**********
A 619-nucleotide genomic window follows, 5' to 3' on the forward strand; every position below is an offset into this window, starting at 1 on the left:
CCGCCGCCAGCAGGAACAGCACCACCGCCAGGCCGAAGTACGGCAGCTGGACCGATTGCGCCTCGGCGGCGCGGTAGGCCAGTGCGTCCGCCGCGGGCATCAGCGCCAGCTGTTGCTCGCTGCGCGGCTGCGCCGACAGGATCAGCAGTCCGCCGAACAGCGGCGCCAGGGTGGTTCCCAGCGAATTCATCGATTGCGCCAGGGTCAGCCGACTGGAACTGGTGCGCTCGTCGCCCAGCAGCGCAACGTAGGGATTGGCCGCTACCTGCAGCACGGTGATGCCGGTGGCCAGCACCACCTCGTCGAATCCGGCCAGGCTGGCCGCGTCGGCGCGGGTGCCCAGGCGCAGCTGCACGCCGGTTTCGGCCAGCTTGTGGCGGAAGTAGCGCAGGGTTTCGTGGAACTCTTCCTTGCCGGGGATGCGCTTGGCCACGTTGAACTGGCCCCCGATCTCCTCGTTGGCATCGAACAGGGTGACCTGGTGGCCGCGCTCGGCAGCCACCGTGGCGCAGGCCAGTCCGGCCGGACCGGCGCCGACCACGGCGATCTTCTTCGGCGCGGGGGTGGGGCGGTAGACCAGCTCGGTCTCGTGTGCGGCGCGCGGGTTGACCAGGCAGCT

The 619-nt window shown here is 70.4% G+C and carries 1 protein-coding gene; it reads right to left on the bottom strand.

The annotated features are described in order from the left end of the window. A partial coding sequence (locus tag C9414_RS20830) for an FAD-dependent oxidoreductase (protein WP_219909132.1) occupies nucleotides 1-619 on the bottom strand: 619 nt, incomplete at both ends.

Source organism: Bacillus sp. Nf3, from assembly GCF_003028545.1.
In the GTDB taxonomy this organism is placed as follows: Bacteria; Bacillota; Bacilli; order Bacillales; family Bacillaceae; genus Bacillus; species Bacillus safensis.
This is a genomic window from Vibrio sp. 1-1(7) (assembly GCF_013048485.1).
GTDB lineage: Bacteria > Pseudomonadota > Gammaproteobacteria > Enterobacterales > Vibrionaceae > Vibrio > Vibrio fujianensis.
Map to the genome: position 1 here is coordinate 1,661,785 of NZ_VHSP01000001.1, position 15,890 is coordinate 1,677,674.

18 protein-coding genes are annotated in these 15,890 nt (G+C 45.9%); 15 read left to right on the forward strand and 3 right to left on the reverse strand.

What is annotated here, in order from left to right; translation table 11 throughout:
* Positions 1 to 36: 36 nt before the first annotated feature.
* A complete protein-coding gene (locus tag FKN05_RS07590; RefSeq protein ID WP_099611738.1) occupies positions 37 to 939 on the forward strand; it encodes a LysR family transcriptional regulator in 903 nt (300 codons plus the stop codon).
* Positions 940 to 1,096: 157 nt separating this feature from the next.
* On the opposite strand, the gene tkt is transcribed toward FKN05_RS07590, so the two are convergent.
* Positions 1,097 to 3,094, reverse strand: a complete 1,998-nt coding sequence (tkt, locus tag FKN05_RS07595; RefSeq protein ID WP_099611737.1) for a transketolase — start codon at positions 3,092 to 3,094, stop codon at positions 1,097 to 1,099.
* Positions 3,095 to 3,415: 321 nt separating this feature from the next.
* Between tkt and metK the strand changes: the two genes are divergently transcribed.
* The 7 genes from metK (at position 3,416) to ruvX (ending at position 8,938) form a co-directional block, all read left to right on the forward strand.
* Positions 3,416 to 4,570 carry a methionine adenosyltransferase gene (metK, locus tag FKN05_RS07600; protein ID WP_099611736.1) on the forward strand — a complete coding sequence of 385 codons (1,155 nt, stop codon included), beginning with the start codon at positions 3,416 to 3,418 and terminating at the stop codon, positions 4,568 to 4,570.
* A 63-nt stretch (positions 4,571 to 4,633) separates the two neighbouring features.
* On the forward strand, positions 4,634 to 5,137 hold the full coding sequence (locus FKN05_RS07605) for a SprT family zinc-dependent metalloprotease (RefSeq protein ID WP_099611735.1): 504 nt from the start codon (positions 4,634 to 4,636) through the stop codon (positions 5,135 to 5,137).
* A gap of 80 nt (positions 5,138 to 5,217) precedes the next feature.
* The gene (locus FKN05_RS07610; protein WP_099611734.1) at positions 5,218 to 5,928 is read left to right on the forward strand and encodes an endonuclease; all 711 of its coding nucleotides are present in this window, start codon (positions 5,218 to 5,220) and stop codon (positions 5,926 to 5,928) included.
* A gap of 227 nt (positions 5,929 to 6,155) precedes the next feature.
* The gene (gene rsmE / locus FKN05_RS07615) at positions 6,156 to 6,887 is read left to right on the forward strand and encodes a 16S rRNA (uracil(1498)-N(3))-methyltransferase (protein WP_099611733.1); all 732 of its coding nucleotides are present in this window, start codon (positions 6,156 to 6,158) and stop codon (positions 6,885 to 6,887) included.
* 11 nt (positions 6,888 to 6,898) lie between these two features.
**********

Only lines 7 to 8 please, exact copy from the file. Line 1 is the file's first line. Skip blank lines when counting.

This is a genomic window from Vibrio sp. 1-1(7) (assembly GCF_013048485.1).
GTDB lineage: Bacteria > Pseudomonadota > Gammaproteobacteria > Enterobacterales > Vibrionaceae > Vibrio > Vibrio fujianensis.